Crawl’s take dropped a respectable 50%, and the alligator starring jump scare factory only slipped once place, down from its debut in third place last weekend.  The Alexandre Aja film also has managed to play well with audiences over the course of the week, and the total box office sum is already over $23 million in the United States, with an additional $9.9 million from overseas markets (with Indonesia and Malaysia leading the way).  Crawl should continue to bank horror dollars until August, (when four horror films are slated to be released) and it has an outside chance of hitting $40 million domestically. read more

‘Crawl’ Swims Away With Third Place at Weekend Box Office

Alexandre Aja’s creature feature Crawl latched onto third place at the box office this weekend with an estimated total of $12 million, becoming one of the many horror films this summer to snag a high spot on the countdown despite underwhelming returns.

Paramount’s Crawl entered a crowded swimming pool this weekend with Annabelle Comes Home and Midsommar (both continuing to make decent, but not great money at the box office), and further divided the amount spent on individual horror films.  Many industry insiders predicted a bigger debut from Aja’s alligator rampage, but the top heavy summer box office of 2019 struck again, siphoning the majority of the funds into only two releases (Spider-Man: Far From Home and Toy Story 4).  While super-hero stories and family-friendly films are not direct competition for horror films, it appears that they are limiting the amount spent on them, with parents and baby-sitters deciding to bring children to “sure things” rather than finding entertainment for themselves at the cineplex. read more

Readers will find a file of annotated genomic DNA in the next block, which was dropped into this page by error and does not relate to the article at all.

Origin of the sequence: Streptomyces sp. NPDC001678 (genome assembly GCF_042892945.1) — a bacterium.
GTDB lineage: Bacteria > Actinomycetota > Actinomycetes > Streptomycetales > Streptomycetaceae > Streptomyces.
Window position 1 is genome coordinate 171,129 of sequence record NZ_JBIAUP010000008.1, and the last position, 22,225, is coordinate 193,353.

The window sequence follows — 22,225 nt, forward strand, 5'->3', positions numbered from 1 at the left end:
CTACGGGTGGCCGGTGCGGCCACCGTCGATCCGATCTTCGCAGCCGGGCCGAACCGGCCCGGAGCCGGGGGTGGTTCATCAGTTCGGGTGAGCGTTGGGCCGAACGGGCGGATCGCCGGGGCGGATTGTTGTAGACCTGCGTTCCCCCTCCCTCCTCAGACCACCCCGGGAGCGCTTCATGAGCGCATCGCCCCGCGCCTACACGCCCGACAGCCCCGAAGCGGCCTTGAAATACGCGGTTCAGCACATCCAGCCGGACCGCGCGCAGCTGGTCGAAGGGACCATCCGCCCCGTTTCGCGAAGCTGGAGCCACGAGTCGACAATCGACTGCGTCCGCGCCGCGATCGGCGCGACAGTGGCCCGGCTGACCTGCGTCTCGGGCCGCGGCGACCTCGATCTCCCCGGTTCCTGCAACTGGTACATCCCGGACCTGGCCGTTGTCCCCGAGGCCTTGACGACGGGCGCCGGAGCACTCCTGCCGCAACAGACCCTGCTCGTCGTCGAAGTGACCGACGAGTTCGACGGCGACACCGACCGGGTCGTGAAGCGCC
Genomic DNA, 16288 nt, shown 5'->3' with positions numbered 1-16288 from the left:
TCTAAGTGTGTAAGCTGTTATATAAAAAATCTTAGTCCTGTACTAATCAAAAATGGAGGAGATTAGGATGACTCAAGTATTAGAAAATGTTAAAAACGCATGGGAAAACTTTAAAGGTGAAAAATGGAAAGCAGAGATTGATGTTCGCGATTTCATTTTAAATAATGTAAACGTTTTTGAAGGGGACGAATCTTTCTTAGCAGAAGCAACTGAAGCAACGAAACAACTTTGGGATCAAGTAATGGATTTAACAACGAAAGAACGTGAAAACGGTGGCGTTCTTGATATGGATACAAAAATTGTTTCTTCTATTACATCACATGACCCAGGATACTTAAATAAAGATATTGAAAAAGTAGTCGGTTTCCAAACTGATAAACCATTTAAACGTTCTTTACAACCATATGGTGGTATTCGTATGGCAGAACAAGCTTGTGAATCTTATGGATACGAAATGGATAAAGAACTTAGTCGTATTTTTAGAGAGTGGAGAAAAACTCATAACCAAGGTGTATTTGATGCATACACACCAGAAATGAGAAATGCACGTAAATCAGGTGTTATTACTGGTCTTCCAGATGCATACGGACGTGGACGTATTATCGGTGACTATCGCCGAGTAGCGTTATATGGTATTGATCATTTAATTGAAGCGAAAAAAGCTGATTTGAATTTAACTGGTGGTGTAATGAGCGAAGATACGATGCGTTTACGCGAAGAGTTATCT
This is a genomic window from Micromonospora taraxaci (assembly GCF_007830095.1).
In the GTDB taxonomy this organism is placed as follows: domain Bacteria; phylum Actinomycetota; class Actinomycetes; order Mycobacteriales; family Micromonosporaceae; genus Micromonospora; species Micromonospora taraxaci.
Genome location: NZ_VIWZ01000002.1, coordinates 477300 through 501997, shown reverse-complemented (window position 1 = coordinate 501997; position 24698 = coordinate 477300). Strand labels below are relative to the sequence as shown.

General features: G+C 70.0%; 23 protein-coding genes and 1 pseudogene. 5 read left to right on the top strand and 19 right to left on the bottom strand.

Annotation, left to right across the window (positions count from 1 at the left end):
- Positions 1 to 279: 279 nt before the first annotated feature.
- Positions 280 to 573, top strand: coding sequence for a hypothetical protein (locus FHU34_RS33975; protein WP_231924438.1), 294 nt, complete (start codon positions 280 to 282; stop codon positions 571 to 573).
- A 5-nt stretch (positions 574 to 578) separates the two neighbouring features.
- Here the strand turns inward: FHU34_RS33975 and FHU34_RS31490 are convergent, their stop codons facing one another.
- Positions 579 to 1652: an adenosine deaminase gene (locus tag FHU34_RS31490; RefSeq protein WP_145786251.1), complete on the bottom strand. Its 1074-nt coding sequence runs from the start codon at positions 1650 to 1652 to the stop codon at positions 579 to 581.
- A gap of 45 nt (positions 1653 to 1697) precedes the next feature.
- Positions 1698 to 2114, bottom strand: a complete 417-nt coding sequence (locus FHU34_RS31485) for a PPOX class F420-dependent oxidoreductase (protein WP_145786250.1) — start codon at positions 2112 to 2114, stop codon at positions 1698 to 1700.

‘Annabelle Comes Home’ Takes Fourth, ‘Midsommar’ Shines Bright in Sixth Place at Weekend Box Office

With a glut of horror releases (let alone all of the releases) this summer, it has been hard for any film to sustain momentum at the box office.  This weekend was no different with a film predicted to dominate the box office (Annabelle Comes Homes) falling short of expectations and a new entry (Midsommar) further adding to the logjam at your local cinema.

WB’s Annabelle Comes Home dropped into fourth place with an estimated $9.8 million, dipping  an expected 52% in its second weekend. The film’s domestic total now stands at $50 million, which is certainly good for any horror film, but the figure is below Conjuringverse expectations.  Annabelle Comes Home currently ranks third in the Annabelle series, $34 million out of second place. Internationally, the film is performing better and added over $20 million overseas for a total of $85 million, which equates to a worldwide total of $135 million.  Again, these numbers are admirable for a horror film, but with increased horror competition next week, expect Annabelle Comes Home to remain in 3rd place in what has become the most profitable series of horror films of all time (and be sure to check out our review right here). read more